*Attached the Volvo deal for reference. The $681 payments would have been if the trade about broke even on my end with cash down. Not bad for a $73k S90. Big props to many on this forum who I’ve been reading through over the past month to help me inform my purchase options. I would have pulled the trigger if my finances hadn’t been screwed by AFS.


I see. You had lemon case first.

A few years ago I custom ordered a Porsche Panamera Turbo. After a several month wait it was a lemon on day 1. My dream car was an instant nightmare. A “fault transmission” light came on the way home from the dealer. It went back to the dealer the next day and never came home again. They couldn’t figure out the problem. Countless updates, software modules, and they still couldn’t fix it. It eventually turned out to be a defective electrical wire.

Countless calls to Porsche customer service to resolve the situation didn’t really get me anywhere. I thought of hiring a lawyer, but when the car hit the 30 day mark (at the dealer, I Fedex’d a personal letter to Porsche’s North America CEO. He never responded, but within a few days I received a call from Porsche customer service that they would be buying back the car. It was a lease and they used a third party to take car of it. On top of buying back my car (>$100,000), returning my down payment and all made lease payments, they gave me a $10,000 coupon good for 1 year on any other car.

My advice, if you really have a lemon write to the CEO of Audi North America explaing your problem and ask him/her to have his team make the situation right. It won’t cost you more than postage and gives the company a chance to make things right.

I agree that is a good tactic to use. It seems like I’m getting somewhere with my negotiations though. I’m waiting to see what their response is on my suggestion about the Cayman exchange, and will be speaking to an attorney in the meantime. I think at this point the lemon case probably isn’t as troublesome for them potentially as this financial contract breach. The car I can get rid of, but my credit will follow me everywhere.

Honestly though, my experience was tainted from the start with a bad delivery and botched paperwork. A coupon is nice but I would be just as happy never seeing an Audi in my driveway again at this point. This is coming from both the perspective of my experience with the dealership, and with corporate.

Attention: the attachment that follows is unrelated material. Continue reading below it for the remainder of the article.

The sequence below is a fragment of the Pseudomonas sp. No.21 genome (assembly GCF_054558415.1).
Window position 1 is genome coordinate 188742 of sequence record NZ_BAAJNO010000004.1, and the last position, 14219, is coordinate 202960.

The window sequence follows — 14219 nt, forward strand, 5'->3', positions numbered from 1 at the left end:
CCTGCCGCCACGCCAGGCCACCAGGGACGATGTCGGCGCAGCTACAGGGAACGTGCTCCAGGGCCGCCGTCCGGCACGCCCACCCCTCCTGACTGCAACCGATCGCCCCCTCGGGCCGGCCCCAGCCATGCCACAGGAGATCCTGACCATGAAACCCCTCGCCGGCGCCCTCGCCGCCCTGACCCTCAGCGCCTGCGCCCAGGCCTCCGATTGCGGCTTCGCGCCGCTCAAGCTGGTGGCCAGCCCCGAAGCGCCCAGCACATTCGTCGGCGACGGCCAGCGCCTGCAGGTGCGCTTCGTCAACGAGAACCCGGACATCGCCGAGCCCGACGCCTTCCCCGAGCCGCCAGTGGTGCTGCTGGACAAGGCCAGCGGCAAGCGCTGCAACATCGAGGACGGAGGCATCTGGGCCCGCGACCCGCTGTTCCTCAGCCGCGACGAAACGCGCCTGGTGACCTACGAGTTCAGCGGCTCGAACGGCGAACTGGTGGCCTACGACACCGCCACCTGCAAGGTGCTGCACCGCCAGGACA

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First post here. Thought I would chime in. I had an issue with a new car I bought in 2013. I had it in to the dealer for the same thing 3 times in the course of about 6 months. Contacted . Bunch of lawyers. Skeptical of course. Within a few weeks I had 3 options in front of me. Cash compensation, buy it back, or give me a new one. I couldn’t believe how easy it was. Bottom line save all your paperwork on a new car. Every time you take it in save the receipt no matter what it is. Sorry this kind of sounds like an ad.

How did you find the specific address for the CEO, or did you just simply decide to write to him with the corporate address? How was your letter postmarked for the recipient?

OP you may want to also look into a lemon law subset known as “trade assist” which is not a conversation that will be initiated unless done so by you and opens up much more opportunities to remedy the problem

Don’t bother dealing with the manufacturer- a Lemon Law attorney can take care of it all, and he should be paid by the manufacturer, not the plaintiff (I’d verify that, but that’s true in CA). The only reason Porsche took care of Fh2089 is because the case was open and shut. Probably the CEO (or his secretary) handed the letter to the appropriate person at Porsche to handle the situation. They prefer not to pay for a lawyer and potentially negotiate the settlement to their advantage.

Ya all realize when addressing the OP that this thread is 11 months old and some spammer brought it back to live?